The Worlds Soil is Drying Out
One of the main problems in today’s world news is the dry weather conditions that is making the soil dry out very quick. It has been said that dry lands will increase to 23% by the end of this century. Many plants, animals and humans are suffering from this dramatic climate change, and dry lands are said to become drier. Dry land ecosystems are significant for humanity and the environment since they cover around 41% of the Earth’s surface. These dry lands also provide a group of unique species that one may not find in other parts of the world, which in turn plays a significant role in the global carbon cycle.
Many researchers had carried out studies on soil microbes globally, and made interesting discoveries. They carried out two studies that looked at the effect of dry land on soil microbial diversity. The first study observed 80 dry land locations on all continents, and found that soil bacteria, fungal and abundance had condensed at the dry lands increasingly become drier. The second study investigated the link between microbial diversity and plant productivity and soil fertility. They observed dry lands in all areas worldwide and then compared their results in areas such as forests, grasslands, bogs and croplands in Scotland. The results indicated that there is a relationship between higher microbial diversity and higher plant productivity and soil fertility in these areas worldwide. The same relationship on microbial diversity was found in the Scotland areas.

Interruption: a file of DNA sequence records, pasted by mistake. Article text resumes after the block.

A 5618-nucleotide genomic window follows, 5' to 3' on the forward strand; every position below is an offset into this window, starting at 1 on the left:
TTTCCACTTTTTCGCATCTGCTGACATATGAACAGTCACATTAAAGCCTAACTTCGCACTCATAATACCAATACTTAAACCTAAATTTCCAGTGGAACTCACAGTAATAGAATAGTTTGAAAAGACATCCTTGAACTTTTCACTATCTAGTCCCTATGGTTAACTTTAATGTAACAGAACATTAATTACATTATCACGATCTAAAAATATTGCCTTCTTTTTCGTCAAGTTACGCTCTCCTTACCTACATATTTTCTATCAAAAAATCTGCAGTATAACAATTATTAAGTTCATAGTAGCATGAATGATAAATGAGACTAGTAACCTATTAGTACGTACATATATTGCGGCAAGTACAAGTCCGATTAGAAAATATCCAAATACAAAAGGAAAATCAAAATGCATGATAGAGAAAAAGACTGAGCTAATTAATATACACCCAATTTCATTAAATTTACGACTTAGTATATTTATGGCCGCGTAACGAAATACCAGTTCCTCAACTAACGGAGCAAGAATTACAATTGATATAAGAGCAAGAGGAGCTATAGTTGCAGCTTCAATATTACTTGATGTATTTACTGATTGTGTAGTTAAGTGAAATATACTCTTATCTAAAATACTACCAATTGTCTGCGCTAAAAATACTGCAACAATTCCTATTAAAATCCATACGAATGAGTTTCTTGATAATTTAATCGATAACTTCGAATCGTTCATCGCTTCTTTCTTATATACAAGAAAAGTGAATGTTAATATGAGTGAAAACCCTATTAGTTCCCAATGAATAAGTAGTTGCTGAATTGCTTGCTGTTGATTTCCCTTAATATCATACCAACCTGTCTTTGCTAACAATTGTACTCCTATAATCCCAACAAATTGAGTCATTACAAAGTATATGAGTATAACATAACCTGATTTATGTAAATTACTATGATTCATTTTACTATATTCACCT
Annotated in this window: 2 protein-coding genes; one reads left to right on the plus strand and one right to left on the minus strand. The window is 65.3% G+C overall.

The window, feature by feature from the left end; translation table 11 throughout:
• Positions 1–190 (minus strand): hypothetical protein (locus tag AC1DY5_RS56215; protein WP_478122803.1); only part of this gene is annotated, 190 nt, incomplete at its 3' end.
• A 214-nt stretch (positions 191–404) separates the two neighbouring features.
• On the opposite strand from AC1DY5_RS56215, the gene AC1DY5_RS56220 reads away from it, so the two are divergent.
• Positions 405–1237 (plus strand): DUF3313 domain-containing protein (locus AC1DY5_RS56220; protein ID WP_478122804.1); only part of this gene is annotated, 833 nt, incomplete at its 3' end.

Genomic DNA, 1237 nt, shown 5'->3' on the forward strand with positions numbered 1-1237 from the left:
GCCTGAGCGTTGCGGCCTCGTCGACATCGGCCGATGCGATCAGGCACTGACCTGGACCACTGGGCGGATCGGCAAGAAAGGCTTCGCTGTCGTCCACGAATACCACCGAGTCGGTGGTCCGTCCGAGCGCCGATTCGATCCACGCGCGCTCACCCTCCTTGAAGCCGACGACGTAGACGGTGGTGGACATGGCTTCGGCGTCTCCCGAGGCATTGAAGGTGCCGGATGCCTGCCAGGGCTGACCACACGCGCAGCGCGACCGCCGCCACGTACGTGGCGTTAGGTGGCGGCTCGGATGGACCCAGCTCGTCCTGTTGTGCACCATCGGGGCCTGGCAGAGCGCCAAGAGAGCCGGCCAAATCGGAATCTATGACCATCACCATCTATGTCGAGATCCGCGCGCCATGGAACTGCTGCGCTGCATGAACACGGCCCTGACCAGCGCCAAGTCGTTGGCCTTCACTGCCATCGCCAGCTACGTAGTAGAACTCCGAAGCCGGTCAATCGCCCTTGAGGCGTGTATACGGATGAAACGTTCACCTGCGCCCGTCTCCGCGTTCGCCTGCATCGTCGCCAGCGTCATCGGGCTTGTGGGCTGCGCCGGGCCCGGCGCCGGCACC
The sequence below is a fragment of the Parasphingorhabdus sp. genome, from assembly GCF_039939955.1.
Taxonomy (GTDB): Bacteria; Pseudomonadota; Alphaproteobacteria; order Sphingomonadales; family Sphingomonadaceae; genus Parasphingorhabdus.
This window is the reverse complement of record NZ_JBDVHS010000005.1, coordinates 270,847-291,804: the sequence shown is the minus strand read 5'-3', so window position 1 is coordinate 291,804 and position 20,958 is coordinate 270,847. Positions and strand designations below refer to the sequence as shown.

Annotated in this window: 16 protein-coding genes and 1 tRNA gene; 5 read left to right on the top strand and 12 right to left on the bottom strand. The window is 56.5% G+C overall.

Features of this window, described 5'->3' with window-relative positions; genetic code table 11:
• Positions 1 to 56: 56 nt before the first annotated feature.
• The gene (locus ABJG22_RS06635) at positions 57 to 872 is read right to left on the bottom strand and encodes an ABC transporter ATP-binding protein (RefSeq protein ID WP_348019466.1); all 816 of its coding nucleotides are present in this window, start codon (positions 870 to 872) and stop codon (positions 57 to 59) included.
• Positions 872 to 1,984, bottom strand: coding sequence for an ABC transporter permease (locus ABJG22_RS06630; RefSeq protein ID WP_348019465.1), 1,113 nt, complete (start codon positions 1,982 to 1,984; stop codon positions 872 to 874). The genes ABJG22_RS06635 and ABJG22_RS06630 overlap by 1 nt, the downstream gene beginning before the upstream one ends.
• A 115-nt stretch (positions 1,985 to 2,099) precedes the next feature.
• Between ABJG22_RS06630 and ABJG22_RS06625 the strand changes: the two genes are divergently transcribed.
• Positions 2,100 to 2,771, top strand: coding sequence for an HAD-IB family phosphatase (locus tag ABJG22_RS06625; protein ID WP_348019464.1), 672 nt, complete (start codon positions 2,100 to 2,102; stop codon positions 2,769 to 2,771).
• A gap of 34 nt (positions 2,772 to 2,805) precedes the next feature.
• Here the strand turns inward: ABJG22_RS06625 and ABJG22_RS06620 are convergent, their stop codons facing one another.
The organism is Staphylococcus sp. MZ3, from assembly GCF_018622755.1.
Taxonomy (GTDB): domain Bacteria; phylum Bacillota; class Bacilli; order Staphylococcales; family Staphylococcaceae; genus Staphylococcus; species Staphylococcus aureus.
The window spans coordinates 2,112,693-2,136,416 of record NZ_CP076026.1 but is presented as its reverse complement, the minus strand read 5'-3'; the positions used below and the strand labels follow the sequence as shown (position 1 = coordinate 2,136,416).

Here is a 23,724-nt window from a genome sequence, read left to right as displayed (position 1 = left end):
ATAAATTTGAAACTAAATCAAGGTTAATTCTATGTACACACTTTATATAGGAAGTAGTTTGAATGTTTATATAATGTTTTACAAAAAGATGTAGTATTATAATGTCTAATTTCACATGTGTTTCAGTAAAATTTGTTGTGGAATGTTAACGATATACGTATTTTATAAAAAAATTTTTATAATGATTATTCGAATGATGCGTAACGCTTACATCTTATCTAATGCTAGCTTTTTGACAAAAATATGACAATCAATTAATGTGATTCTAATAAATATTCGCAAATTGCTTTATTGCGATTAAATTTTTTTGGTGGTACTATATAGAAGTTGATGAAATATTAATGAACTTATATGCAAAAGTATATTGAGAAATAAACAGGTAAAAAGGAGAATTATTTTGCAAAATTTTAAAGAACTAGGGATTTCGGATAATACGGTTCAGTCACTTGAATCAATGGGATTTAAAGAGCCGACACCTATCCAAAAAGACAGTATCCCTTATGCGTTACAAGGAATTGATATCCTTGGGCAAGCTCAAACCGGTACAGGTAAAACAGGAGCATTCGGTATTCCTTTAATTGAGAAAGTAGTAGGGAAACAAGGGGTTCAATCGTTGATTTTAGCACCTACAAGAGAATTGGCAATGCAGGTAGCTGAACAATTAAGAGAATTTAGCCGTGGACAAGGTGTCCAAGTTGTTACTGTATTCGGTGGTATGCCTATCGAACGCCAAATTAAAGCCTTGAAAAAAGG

As a result, the combination of human actions and the drastic climate change will affect the ecosystem, which in turn will affect the food cycle worldwide. The dry land areas are most likely to be found in developing countries. These countries will most likely face problems in the long-term, which includes less food security and sustainability in the environment and removing carbon.